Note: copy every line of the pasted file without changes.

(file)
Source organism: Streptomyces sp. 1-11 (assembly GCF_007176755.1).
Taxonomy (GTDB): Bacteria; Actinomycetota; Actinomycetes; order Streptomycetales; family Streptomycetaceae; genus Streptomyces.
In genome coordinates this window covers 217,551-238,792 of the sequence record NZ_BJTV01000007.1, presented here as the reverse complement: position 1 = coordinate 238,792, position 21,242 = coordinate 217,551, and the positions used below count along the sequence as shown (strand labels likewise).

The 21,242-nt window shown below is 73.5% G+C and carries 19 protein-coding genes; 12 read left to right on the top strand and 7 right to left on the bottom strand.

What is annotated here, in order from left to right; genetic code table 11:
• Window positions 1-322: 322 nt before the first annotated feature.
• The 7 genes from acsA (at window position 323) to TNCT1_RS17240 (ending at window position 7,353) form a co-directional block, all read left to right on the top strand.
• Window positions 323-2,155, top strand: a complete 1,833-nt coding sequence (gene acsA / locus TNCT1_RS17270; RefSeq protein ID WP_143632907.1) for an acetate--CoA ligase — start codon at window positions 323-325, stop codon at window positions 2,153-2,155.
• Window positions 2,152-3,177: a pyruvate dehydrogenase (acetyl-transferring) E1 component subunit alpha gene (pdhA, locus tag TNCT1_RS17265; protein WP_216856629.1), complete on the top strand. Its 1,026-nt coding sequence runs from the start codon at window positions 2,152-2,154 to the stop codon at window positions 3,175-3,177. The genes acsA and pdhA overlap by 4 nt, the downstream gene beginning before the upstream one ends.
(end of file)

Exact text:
Source organism: Streptomyces sp. 1-11 (assembly GCF_007176755.1).
Taxonomy (GTDB): Bacteria; Actinomycetota; Actinomycetes; order Streptomycetales; family Streptomycetaceae; genus Streptomyces.
In genome coordinates this window covers 217,551-238,792 of the sequence record NZ_BJTV01000007.1, presented here as the reverse complement: position 1 = coordinate 238,792, position 21,242 = coordinate 217,551, and the positions used below count along the sequence as shown (strand labels likewise).

The 21,242-nt window shown below is 73.5% G+C and carries 19 protein-coding genes; 12 read left to right on the top strand and 7 right to left on the bottom strand.

What is annotated here, in order from left to right; genetic code table 11:
• Window positions 1-322: 322 nt before the first annotated feature.
• The 7 genes from acsA (at window position 323) to TNCT1_RS17240 (ending at window position 7,353) form a co-directional block, all read left to right on the top strand.
• Window positions 323-2,155, top strand: a complete 1,833-nt coding sequence (gene acsA / locus TNCT1_RS17270; RefSeq protein ID WP_143632907.1) for an acetate--CoA ligase — start codon at window positions 323-325, stop codon at window positions 2,153-2,155.
• Window positions 2,152-3,177: a pyruvate dehydrogenase (acetyl-transferring) E1 component subunit alpha gene (pdhA, locus tag TNCT1_RS17265; protein WP_216856629.1), complete on the top strand. Its 1,026-nt coding sequence runs from the start codon at window positions 2,152-2,154 to the stop codon at window positions 3,175-3,177. The genes acsA and pdhA overlap by 4 nt, the downstream gene beginning before the upstream one ends.